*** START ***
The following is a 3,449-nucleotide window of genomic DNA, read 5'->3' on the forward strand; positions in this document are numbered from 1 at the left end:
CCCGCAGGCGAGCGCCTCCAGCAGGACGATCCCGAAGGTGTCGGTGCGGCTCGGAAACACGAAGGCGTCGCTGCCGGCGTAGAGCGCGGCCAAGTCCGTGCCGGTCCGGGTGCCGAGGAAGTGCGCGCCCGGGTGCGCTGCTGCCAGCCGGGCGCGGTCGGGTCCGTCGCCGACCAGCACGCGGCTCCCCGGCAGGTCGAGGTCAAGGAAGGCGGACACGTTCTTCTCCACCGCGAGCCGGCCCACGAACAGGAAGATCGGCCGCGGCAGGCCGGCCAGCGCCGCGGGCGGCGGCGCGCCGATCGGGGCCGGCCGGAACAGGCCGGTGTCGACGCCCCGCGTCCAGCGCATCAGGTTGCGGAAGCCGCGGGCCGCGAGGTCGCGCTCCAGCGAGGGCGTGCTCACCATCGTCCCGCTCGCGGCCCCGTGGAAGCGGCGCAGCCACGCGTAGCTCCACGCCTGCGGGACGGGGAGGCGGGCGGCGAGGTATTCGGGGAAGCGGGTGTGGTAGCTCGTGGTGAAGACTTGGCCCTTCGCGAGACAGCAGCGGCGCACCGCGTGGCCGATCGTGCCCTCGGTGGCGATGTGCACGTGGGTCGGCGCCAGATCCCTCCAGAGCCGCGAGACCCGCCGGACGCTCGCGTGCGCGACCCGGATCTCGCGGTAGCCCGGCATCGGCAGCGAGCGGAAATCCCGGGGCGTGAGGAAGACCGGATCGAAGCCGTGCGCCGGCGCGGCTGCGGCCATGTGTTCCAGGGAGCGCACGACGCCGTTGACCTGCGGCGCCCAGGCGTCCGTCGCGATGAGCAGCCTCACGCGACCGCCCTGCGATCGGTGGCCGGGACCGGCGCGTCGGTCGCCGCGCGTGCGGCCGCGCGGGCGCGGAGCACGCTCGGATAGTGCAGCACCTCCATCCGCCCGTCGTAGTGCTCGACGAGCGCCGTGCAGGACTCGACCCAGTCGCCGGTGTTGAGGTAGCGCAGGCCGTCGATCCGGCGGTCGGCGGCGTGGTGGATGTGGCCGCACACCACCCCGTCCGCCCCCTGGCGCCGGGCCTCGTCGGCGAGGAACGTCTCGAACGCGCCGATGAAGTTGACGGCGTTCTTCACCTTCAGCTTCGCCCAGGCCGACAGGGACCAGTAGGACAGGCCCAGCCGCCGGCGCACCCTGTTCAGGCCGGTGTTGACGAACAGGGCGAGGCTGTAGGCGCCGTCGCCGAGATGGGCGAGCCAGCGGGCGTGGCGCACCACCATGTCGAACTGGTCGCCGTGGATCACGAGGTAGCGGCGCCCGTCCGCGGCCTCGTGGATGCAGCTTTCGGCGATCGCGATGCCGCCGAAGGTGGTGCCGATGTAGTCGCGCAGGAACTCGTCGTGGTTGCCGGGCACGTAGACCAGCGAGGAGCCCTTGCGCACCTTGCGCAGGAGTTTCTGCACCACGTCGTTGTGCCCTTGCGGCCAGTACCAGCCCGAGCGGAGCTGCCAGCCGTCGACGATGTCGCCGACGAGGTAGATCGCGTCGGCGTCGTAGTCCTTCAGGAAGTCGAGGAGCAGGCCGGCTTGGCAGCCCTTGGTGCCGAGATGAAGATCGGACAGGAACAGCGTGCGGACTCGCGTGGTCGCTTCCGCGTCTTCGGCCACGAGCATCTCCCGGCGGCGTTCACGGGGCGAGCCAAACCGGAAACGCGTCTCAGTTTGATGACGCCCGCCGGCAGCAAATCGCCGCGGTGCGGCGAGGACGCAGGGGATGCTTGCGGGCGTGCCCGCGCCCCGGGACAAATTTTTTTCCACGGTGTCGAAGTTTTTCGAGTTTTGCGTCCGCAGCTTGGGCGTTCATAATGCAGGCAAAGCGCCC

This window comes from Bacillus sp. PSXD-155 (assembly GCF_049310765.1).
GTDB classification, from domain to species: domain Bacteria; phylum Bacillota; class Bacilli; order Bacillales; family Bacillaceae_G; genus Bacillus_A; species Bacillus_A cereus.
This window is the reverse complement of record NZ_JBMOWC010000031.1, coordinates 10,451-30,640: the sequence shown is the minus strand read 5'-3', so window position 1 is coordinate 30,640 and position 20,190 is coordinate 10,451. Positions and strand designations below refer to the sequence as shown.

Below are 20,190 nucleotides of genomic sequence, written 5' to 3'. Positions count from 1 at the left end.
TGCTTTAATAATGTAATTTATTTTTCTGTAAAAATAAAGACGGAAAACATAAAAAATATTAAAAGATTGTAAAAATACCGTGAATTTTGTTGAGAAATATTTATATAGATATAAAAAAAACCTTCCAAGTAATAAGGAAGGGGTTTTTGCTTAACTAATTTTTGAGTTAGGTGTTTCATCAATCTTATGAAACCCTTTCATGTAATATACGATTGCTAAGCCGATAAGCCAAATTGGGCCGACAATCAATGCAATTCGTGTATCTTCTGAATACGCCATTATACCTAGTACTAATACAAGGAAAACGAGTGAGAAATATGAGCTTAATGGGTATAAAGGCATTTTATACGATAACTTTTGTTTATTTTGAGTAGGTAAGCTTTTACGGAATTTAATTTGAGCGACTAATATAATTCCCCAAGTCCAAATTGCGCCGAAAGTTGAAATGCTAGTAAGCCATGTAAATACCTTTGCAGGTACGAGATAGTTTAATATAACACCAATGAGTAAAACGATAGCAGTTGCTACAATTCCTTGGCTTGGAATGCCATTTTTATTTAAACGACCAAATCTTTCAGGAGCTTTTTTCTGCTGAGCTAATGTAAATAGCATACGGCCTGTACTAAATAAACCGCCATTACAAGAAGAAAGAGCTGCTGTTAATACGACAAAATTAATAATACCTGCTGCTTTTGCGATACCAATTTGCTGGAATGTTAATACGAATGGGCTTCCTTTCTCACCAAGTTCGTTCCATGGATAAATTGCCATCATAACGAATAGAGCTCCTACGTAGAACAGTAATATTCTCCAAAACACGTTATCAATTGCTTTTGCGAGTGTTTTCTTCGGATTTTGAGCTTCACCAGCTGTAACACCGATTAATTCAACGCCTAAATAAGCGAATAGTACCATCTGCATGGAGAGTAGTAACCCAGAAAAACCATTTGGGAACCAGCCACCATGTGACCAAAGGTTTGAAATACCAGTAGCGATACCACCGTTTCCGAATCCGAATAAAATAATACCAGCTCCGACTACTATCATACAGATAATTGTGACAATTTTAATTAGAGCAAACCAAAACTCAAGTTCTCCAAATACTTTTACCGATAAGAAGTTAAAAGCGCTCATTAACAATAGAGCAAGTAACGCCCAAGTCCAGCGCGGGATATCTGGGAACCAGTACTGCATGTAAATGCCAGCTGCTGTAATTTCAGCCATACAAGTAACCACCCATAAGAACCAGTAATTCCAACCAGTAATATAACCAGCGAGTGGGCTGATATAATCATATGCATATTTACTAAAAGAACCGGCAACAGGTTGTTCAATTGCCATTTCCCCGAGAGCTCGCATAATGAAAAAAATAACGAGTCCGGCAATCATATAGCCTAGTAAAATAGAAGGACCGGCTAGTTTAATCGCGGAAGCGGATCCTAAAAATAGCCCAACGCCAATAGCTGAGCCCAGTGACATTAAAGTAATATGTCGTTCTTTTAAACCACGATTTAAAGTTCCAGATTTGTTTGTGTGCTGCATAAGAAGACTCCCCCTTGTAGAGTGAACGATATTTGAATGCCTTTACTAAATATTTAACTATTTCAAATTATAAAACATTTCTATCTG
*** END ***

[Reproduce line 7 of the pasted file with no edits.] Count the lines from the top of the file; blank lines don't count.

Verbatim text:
TGCTTTAATAATGTAATTTATTTTTCTGTAAAAATAAAGACGGAAAACATAAAAAATATTAAAAGATTGTAAAAATACCGTGAATTTTGTTGAGAAATATTTATATAGATATAAAAAAAACCTTCCAAGTAATAAGGAAGGGGTTTTTGCTTAACTAATTTTTGAGTTAGGTGTTTCATCAATCTTATGAAACCCTTTCATGTAATATACGATTGCTAAGCCGATAAGCCAAATTGGGCCGACAATCAATGCAATTCGTGTATCTTCTGAATACGCCATTATACCTAGTACTAATACAAGGAAAACGAGTGAGAAATATGAGCTTAATGGGTATAAAGGCATTTTATACGATAACTTTTGTTTATTTTGAGTAGGTAAGCTTTTACGGAATTTAATTTGAGCGACTAATATAATTCCCCAAGTCCAAATTGCGCCGAAAGTTGAAATGCTAGTAAGCCATGTAAATACCTTTGCAGGTACGAGATAGTTTAATATAACACCAATGAGTAAAACGATAGCAGTTGCTACAATTCCTTGGCTTGGAATGCCATTTTTATTTAAACGACCAAATCTTTCAGGAGCTTTTTTCTGCTGAGCTAATGTAAATAGCATACGGCCTGTACTAAATAAACCGCCATTACAAGAAGAAAGAGCTGCTGTTAATACGACAAAATTAATAATACCTGCTGCTTTTGCGATACCAATTTGCTGGAATGTTAATACGAATGGGCTTCCTTTCTCACCAAGTTCGTTCCATGGATAAATTGCCATCATAACGAATAGAGCTCCTACGTAGAACAGTAATATTCTCCAAAACACGTTATCAATTGCTTTTGCGAGTGTTTTCTTCGGATTTTGAGCTTCACCAGCTGTAACACCGATTAATTCAACGCCTAAATAAGCGAATAGTACCATCTGCATGGAGAGTAGTAACCCAGAAAAACCATTTGGGAACCAGCCACCATGTGACCAAAGGTTTGAAATACCAGTAGCGATACCACCGTTTCCGAATCCGAATAAAATAATACCAGCTCCGACTACTATCATACAGATAATTGTGACAATTTTAATTAGAGCAAACCAAAACTCAAGTTCTCCAAATACTTTTACCGATAAGAAGTTAAAAGCGCTCATTAACAATAGAGCAAGTAACGCCCAAGTCCAGCGCGGGATATCTGGGAACCAGTACTGCATGTAAATGCCAGCTGCTGTAATTTCAGCCATACAAGTAACCACCCATAAGAACCAGTAATTCCAACCAGTAATATAACCAGCGAGTGGGCTGATATAATCATATGCATATTTACTAAAAGAACCGGCAACAGGTTGTTCAATTGCCATTTCCCCGAGAGCTCGCATAATGAAAAAAATAACGAGTCCGGCAATCATATAGCCTAGTAAAATAGAAGGACCGGCTAGTTTAATCGCGGAAGCGGATCCTAAAAATAGCCCAACGCCAATAGCTGAGCCCAGTGACATTAAAGTAATATGTCGTTCTTTTAAACCACGATTTAAAGTTCCAGATTTGTTTGTGTGCTGCATAAGAAGACTCCCCCTTGTAGAGTGAACGATATTTGAATGCCTTTACTAAATATTTAACTATTTCAAATTATAAAACATTTCTATCTG